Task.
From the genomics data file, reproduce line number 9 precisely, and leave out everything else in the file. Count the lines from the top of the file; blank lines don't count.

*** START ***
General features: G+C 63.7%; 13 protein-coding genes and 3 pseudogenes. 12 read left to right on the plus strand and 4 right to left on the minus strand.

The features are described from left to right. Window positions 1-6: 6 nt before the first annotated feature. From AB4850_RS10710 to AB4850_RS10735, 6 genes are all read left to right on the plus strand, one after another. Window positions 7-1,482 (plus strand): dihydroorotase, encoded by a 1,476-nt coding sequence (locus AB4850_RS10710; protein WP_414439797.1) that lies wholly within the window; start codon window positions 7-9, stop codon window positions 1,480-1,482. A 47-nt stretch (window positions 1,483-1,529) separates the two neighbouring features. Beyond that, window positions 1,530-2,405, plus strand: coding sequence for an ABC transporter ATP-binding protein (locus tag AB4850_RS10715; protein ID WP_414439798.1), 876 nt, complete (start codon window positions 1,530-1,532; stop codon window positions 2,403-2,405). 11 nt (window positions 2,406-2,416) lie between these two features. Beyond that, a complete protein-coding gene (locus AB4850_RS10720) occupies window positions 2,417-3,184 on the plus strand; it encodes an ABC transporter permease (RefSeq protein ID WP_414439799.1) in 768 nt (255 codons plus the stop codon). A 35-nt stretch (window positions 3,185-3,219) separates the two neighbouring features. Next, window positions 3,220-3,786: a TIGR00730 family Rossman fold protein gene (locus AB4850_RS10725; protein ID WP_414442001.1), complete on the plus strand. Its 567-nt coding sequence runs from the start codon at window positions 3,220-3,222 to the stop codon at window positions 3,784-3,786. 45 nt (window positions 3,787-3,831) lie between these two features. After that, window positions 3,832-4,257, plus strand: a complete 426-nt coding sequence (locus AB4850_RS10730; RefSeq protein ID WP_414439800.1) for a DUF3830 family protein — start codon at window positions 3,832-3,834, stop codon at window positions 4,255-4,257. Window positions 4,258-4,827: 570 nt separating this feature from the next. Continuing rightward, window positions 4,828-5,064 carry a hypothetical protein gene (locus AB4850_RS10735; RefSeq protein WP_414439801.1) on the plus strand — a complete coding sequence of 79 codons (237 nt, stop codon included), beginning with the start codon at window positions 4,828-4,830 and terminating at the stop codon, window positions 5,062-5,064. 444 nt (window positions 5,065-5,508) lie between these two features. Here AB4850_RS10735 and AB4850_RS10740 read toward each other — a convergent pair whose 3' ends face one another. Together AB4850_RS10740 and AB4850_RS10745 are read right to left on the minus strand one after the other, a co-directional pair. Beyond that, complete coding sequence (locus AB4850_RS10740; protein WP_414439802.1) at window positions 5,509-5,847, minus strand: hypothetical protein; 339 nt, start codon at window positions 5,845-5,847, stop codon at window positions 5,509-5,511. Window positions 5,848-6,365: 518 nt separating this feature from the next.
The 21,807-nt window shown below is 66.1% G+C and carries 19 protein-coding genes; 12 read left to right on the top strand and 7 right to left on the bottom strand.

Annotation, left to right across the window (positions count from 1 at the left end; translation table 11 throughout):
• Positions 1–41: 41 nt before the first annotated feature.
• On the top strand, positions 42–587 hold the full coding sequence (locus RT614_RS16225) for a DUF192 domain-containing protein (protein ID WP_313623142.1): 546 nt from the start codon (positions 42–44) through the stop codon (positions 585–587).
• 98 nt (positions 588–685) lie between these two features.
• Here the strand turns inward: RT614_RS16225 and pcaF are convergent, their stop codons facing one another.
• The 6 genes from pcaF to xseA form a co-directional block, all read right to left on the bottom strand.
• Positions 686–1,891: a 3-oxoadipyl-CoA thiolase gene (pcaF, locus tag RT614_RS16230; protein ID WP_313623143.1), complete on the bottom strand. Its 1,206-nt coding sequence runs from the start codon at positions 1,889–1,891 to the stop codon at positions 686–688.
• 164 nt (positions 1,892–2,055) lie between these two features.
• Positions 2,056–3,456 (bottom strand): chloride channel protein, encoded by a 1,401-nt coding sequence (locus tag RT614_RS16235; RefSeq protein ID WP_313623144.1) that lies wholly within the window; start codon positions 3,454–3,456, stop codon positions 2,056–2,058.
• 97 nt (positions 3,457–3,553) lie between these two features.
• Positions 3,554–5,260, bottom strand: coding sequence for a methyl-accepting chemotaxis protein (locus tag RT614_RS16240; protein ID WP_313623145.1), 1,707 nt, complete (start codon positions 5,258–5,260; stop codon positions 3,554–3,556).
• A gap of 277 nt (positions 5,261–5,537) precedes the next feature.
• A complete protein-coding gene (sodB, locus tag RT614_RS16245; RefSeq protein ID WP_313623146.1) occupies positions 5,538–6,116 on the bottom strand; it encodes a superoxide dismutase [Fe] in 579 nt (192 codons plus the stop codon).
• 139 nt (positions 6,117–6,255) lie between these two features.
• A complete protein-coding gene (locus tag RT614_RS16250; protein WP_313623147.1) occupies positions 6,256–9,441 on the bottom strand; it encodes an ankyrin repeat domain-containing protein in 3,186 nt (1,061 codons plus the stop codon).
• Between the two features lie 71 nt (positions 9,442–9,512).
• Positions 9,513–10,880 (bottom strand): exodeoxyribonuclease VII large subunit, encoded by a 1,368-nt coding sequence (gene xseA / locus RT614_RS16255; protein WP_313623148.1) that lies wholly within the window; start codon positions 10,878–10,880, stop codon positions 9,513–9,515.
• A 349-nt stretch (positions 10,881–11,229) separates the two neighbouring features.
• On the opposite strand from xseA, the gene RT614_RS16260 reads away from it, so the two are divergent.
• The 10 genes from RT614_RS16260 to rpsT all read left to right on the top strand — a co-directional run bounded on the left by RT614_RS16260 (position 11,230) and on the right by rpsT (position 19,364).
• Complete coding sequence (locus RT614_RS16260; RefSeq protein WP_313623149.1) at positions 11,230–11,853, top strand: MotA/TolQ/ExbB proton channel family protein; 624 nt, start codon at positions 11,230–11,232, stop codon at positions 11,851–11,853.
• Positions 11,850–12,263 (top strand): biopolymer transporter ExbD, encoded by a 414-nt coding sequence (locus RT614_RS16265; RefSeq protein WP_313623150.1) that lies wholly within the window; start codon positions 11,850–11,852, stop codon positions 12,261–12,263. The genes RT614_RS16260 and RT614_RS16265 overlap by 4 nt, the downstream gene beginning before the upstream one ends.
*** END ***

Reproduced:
• The 6 genes from pcaF to xseA form a co-directional block, all read right to left on the bottom strand.